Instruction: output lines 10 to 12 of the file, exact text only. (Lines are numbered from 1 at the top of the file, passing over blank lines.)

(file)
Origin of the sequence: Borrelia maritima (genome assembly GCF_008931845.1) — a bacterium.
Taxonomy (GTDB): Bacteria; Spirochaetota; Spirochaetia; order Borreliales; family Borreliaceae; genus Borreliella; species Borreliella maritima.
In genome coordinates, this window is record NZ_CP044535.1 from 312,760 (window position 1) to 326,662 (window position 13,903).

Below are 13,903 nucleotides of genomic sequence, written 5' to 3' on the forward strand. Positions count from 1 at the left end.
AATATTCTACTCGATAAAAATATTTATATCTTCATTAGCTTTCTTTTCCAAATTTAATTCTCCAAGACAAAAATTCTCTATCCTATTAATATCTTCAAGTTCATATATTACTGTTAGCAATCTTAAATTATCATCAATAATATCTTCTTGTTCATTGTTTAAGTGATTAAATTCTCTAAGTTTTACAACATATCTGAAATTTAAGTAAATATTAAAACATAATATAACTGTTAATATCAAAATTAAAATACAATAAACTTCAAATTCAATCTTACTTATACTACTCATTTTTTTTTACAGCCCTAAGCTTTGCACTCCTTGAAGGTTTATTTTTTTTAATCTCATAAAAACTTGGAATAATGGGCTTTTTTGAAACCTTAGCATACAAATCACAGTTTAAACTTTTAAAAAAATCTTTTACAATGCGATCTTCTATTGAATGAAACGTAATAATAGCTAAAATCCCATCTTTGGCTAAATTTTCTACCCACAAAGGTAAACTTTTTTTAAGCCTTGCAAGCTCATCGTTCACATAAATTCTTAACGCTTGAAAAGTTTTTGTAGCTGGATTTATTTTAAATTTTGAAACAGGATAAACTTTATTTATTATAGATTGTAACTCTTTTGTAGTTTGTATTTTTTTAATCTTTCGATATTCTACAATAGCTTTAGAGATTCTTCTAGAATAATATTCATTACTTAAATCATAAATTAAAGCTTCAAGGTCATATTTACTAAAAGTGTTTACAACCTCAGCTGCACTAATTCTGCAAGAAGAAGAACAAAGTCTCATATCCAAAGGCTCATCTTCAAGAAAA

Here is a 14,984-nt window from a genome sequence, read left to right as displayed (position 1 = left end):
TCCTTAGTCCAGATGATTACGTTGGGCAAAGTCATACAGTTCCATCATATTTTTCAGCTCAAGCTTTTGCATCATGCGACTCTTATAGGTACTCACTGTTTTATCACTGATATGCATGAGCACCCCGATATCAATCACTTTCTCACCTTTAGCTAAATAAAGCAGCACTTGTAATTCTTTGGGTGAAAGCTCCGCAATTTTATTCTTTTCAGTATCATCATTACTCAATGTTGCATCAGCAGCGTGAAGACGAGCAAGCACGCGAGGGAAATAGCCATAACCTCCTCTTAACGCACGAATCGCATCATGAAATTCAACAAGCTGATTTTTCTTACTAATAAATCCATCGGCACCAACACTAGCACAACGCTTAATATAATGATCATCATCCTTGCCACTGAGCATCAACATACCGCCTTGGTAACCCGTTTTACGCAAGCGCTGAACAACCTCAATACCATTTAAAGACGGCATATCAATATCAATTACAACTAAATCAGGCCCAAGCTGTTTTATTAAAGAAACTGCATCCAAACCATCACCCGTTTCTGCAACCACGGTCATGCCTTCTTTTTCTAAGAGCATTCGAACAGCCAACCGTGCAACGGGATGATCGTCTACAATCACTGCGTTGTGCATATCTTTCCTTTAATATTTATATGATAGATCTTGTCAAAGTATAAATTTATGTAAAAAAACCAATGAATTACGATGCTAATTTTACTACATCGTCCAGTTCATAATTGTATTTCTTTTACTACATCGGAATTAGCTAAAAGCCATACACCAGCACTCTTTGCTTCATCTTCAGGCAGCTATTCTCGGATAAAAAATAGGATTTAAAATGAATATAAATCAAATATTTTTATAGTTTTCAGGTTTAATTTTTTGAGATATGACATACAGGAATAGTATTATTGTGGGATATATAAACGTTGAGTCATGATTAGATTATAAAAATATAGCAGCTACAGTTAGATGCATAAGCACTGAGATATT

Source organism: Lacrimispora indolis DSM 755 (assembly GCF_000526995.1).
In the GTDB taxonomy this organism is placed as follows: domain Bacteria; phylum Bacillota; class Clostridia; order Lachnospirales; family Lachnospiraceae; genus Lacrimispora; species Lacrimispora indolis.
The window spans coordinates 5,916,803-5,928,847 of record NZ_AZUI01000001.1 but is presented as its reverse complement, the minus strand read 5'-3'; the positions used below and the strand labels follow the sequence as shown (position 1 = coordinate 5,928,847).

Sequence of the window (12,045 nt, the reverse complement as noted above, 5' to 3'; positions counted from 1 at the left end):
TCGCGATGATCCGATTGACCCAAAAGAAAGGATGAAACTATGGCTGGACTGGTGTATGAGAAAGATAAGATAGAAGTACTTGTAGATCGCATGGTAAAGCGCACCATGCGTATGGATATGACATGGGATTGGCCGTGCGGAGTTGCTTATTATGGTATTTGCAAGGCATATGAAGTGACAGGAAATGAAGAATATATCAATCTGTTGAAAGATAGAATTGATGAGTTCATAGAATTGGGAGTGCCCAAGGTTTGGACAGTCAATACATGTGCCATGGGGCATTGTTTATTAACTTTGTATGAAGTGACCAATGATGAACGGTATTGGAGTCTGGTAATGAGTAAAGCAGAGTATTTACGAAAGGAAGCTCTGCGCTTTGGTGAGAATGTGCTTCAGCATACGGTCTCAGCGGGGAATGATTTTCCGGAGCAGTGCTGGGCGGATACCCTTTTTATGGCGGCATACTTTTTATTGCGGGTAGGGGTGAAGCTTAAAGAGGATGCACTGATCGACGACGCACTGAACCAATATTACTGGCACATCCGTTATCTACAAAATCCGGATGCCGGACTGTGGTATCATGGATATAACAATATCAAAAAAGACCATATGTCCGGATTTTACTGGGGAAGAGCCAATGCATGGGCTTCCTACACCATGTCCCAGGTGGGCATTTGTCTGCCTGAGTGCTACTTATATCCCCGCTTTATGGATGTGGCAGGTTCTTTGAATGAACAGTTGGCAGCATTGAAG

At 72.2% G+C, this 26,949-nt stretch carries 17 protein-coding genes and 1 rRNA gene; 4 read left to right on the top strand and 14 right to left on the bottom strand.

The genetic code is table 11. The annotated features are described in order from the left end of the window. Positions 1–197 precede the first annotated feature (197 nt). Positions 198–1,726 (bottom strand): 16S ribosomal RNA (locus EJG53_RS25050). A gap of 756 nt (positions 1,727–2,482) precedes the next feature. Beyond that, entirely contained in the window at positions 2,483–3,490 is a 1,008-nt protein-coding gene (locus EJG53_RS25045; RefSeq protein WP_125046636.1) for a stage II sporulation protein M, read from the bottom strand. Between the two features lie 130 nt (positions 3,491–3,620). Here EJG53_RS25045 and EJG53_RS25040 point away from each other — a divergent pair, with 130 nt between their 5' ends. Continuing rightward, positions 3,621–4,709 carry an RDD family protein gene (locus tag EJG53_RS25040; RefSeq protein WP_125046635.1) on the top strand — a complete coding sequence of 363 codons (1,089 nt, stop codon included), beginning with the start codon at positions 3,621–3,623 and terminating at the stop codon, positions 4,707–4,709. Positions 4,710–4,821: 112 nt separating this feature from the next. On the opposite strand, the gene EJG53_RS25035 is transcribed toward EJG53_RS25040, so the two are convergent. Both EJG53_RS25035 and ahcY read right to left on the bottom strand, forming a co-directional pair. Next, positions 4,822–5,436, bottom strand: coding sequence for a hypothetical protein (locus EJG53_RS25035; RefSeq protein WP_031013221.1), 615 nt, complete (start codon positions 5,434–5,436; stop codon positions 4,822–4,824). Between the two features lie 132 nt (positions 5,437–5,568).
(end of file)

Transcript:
The window spans coordinates 5,916,803-5,928,847 of record NZ_AZUI01000001.1 but is presented as its reverse complement, the minus strand read 5'-3'; the positions used below and the strand labels follow the sequence as shown (position 1 = coordinate 5,928,847).

Sequence of the window (12,045 nt, the reverse complement as noted above, 5' to 3'; positions counted from 1 at the left end):
TCGCGATGATCCGATTGACCCAAAAGAAAGGATGAAACTATGGCTGGACTGGTGTATGAGAAAGATAAGATAGAAGTACTTGTAGATCGCATGGTAAAGCGCACCATGCGTATGGATATGACATGGGATTGGCCGTGCGGAGTTGCTTATTATGGTATTTGCAAGGCATATGAAGTGACAGGAAATGAAGAATATATCAATCTGTTGAAAGATAGAATTGATGAGTTCATAGAATTGGGAGTGCCCAAGGTTTGGACAGTCAATACATGTGCCATGGGGCATTGTTTATTAACTTTGTATGAAGTGACCAATGATGAACGGTATTGGAGTCTGGTAATGAGTAAAGCAGAGTATTTACGAAAGGAAGCTCTGCGCTTTGGTGAGAATGTGCTTCAGCATACGGTCTCAGCGGGGAATGATTTTCCGGAGCAGTGCTGGGCGGATACCCTTTTTATGGCGGCATACTTTTTATTGCGGGTAGGGGTGAAGCTTAAAGAGGATGCACTGATCGACGACGCACTGAACCAATATTACTGGCACATCCGTTATCTACAAAATCCGGATGCCGGACTGTGGTATCATGGATATAACAATATCAAAAAAGACCATATGTCCGGATTTTACTGGGGAAGAGCCAATGCATGGGCTTCCTACACCATGTCCCAGGTGGGCATTTGTCTGCCTGAGTGCTACTTATATCCCCGCTTTATGGATGTGGCAGGTTCTTTGAATGAACAGTTGGCAGCATTGAAG